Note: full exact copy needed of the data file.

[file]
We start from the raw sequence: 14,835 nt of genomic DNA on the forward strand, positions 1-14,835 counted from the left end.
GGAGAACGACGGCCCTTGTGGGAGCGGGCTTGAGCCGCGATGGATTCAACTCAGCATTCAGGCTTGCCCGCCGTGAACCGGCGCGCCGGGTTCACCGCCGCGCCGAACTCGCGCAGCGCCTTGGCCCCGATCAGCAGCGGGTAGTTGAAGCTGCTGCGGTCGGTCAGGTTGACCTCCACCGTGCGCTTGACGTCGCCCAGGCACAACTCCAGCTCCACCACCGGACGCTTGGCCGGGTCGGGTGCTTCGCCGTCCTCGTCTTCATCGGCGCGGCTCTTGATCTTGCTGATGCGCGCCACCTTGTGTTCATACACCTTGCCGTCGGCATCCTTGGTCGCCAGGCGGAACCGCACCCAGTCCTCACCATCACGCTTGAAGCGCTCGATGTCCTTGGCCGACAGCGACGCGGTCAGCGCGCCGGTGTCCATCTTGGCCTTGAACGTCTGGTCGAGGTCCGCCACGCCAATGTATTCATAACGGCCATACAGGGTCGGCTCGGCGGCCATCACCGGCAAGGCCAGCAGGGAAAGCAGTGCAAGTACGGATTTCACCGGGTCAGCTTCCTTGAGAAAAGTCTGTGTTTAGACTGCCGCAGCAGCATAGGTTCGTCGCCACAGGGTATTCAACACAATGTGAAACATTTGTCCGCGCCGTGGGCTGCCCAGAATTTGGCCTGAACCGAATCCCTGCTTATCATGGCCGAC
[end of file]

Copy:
We start from the raw sequence: 14,835 nt of genomic DNA on the forward strand, positions 1-14,835 counted from the left end.
GGAGAACGACGGCCCTTGTGGGAGCGGGCTTGAGCCGCGATGGATTCAACTCAGCATTCAGGCTTGCCCGCCGTGAACCGGCGCGCCGGGTTCACCGCCGCGCCGAACTCGCGCAGCGCCTTGGCCCCGATCAGCAGCGGGTAGTTGAAGCTGCTGCGGTCGGTCAGGTTGACCTCCACCGTGCGCTTGACGTCGCCCAGGCACAACTCCAGCTCCACCACCGGACGCTTGGCCGGGTCGGGTGCTTCGCCGTCCTCGTCTTCATCGGCGCGGCTCTTGATCTTGCTGATGCGCGCCACCTTGTGTTCATACACCTTGCCGTCGGCATCCTTGGTCGCCAGGCGGAACCGCACCCAGTCCTCACCATCACGCTTGAAGCGCTCGATGTCCTTGGCCGACAGCGACGCGGTCAGCGCGCCGGTGTCCATCTTGGCCTTGAACGTCTGGTCGAGGTCCGCCACGCCAATGTATTCATAACGGCCATACAGGGTCGGCTCGGCGGCCATCACCGGCAAGGCCAGCAGGGAAAGCAGTGCAAGTACGGATTTCACCGGGTCAGCTTCCTTGAGAAAAGTCTGTGTTTAGACTGCCGCAGCAGCATAGGTTCGTCGCCACAGGGTATTCAACACAATGTGAAACATTTGTCCGCGCCGTGGGCTGCCCAGAATTTGGCCTGAACCGAATCCCTGCTTATCATGGCCGAC